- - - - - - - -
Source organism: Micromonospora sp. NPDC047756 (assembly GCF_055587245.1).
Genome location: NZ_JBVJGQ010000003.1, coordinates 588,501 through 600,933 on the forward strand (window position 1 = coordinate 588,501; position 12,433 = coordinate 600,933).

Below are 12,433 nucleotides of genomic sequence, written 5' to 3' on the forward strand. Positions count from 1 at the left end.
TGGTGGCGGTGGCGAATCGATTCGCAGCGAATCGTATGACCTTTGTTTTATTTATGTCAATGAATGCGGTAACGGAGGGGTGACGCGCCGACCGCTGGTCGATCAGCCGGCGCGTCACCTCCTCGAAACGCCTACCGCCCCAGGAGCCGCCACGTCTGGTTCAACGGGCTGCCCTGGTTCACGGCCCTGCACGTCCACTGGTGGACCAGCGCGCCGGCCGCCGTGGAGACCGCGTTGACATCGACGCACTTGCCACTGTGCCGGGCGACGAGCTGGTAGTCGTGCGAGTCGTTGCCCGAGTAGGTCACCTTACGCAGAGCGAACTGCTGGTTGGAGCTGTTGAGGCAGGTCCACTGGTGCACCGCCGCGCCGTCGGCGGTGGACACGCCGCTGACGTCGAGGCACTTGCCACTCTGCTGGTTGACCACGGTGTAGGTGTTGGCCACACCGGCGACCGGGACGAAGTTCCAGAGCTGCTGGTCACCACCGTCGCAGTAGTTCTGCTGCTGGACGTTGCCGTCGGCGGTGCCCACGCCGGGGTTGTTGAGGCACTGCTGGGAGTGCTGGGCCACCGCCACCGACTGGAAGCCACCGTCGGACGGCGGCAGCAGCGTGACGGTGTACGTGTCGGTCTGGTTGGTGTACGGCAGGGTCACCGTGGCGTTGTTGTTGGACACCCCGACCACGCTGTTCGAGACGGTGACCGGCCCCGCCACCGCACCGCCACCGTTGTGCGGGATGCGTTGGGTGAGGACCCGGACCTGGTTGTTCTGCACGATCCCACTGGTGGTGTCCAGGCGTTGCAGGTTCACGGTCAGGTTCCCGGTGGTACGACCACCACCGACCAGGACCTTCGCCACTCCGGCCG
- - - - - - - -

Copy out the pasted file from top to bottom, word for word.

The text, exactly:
Source organism: Micromonospora sp. NPDC047756 (assembly GCF_055587245.1).
Genome location: NZ_JBVJGQ010000003.1, coordinates 588,501 through 600,933 on the forward strand (window position 1 = coordinate 588,501; position 12,433 = coordinate 600,933).

Below are 12,433 nucleotides of genomic sequence, written 5' to 3' on the forward strand. Positions count from 1 at the left end.
TGGTGGCGGTGGCGAATCGATTCGCAGCGAATCGTATGACCTTTGTTTTATTTATGTCAATGAATGCGGTAACGGAGGGGTGACGCGCCGACCGCTGGTCGATCAGCCGGCGCGTCACCTCCTCGAAACGCCTACCGCCCCAGGAGCCGCCACGTCTGGTTCAACGGGCTGCCCTGGTTCACGGCCCTGCACGTCCACTGGTGGACCAGCGCGCCGGCCGCCGTGGAGACCGCGTTGACATCGACGCACTTGCCACTGTGCCGGGCGACGAGCTGGTAGTCGTGCGAGTCGTTGCCCGAGTAGGTCACCTTACGCAGAGCGAACTGCTGGTTGGAGCTGTTGAGGCAGGTCCACTGGTGCACCGCCGCGCCGTCGGCGGTGGACACGCCGCTGACGTCGAGGCACTTGCCACTCTGCTGGTTGACCACGGTGTAGGTGTTGGCCACACCGGCGACCGGGACGAAGTTCCAGAGCTGCTGGTCACCACCGTCGCAGTAGTTCTGCTGCTGGACGTTGCCGTCGGCGGTGCCCACGCCGGGGTTGTTGAGGCACTGCTGGGAGTGCTGGGCCACCGCCACCGACTGGAAGCCACCGTCGGACGGCGGCAGCAGCGTGACGGTGTACGTGTCGGTCTGGTTGGTGTACGGCAGGGTCACCGTGGCGTTGTTGTTGGACACCCCGACCACGCTGTTCGAGACGGTGACCGGCCCCGCCACCGCACCGCCACCGTTGTGCGGGATGCGTTGGGTGAGGACCCGGACCTGGTTGTTCTGCACGATCCCACTGGTGGTGTCCAGGCGTTGCAGGTTCACGGTCAGGTTCCCGGTGGTACGACCACCACCGACCAGGACCTTCGCCACTCCGGCCG